\(\|\varphi_{1}-\varphi_{2}\|<\delta(\varepsilon)\), *it gives*

*If*
\(A_{i}B(b-a)+D_{i}\sqrt{b-a}< M\), *the nonlinear integral equation* (26) *at least has a solution in*
*S*.

### Proof

Obviously *S* is a closed convex set. For convenience, we define the integral operator **T** from \(\mathbf{L}_{2}[a,b]\) to \(\mathbf {L}_{2}[a,b]\) such that

First, one can see that **T** is a mapping from *S* to *S*. In fact, for \(\|\varphi\|\le M\), we have

then

Second, we prove that **T** is continuous. \(\forall\varepsilon >0\), \(\varphi_{1},\varphi_{2}\in S\), \(\exists\delta(\varepsilon)>0\), such that when \(\|\varphi_{1}-\varphi_{2}\|<\delta(\varepsilon)\), it follows that

and

In the end, let us prove that \(\mathbf{T}(S)\) is relatively compact. Since \(K_{i}(x,t)\) and \(\rho_{i}(x)\) are continuous on \([a,b;a,b]\) and \([a,b]\), respectively, they are uniformly continuous. Consequently, \(\forall\varepsilon>0\), \(\varphi\in S\), \(\exists\eta(\varepsilon)>0\), for \(|x_{1}-x_{2}|<\eta(\varepsilon)\), one has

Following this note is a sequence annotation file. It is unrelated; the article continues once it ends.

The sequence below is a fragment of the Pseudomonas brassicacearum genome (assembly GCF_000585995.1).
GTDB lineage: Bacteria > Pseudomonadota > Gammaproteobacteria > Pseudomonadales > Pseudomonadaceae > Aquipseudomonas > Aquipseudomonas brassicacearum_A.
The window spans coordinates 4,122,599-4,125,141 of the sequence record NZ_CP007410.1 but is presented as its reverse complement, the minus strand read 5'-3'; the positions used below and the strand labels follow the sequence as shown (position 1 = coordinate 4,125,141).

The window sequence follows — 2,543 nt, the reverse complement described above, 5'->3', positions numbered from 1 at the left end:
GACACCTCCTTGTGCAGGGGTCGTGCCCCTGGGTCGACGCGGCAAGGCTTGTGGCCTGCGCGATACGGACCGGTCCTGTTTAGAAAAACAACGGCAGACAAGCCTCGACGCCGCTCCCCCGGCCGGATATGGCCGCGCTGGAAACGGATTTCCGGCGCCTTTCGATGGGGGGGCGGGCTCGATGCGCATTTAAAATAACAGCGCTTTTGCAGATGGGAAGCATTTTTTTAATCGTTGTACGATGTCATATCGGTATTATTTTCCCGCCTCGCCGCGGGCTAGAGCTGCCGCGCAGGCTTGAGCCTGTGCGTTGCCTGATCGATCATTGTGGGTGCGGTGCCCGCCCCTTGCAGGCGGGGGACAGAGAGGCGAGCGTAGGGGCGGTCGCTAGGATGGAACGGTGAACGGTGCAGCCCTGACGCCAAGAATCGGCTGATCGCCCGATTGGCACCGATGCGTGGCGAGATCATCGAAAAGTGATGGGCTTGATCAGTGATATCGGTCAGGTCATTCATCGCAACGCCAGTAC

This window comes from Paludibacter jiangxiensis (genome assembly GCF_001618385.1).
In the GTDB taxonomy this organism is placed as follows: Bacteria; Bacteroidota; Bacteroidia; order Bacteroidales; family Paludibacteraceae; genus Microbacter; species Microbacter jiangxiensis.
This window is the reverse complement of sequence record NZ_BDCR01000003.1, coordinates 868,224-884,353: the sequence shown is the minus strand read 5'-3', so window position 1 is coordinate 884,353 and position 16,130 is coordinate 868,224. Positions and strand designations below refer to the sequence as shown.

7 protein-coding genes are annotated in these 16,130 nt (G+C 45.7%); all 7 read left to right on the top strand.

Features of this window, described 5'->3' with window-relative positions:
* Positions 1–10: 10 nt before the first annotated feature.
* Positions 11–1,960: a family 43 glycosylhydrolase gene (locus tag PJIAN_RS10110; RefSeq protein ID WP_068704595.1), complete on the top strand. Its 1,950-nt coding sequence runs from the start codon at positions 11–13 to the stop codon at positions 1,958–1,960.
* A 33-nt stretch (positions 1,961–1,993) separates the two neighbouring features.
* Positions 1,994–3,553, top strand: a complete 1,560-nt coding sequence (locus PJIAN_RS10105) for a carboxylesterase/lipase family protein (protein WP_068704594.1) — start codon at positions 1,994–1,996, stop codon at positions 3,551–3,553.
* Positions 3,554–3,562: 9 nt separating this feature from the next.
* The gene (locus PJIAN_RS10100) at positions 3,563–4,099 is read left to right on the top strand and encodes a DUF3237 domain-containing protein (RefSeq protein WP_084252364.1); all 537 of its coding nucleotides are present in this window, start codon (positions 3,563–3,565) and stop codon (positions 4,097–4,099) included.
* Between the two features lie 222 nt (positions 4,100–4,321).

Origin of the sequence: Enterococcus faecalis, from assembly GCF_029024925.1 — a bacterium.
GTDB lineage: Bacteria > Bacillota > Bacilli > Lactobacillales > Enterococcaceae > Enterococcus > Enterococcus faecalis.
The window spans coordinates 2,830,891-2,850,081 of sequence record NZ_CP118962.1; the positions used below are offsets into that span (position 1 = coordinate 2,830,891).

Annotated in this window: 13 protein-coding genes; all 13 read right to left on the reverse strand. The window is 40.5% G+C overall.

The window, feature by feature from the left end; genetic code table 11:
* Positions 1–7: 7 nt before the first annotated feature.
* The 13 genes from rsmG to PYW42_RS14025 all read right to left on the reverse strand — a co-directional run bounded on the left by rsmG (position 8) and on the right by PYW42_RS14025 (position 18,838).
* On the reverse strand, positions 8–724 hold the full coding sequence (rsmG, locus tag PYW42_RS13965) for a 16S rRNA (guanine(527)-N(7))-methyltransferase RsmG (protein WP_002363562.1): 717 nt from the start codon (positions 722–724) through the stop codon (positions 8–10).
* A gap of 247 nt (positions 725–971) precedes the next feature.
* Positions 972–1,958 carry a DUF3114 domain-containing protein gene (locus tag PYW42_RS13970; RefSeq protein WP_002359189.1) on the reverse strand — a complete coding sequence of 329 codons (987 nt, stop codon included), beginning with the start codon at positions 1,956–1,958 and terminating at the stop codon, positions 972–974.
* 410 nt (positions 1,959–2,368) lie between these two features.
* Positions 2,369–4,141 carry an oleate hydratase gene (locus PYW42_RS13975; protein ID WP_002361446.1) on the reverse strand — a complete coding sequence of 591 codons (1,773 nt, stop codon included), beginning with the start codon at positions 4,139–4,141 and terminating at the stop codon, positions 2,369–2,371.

It is seen that \(\mathbf{T}(S)\) is uniformly bounded and equicontinuous. According to Ascoli-Arzela theorem [38], \(\{ \mathbf{T}\varphi(x)\}\) has a subsequence with uniform convergence, so \(\mathbf{T}(S)\) is relatively compact.

By using the Schauder fixed point theorem, there exists at least a point \(\varphi\in S\) such that \(\mathbf{T}\varphi=\varphi\).â€ƒâ–¡

In addition, we can change some conditions in TheoremÂ 5 to obtain the following corollary.

### Corollary 1

*Let*
\(S=\{\varphi|\varphi\in\mathbf{L}_{2}[a,b],\|\varphi\|\le M\}\), *and*

\(\forall\varepsilon>0\), \(\varphi_{1},\varphi_{2}\in S\), \(\exists\delta (\varepsilon)>0\), *when*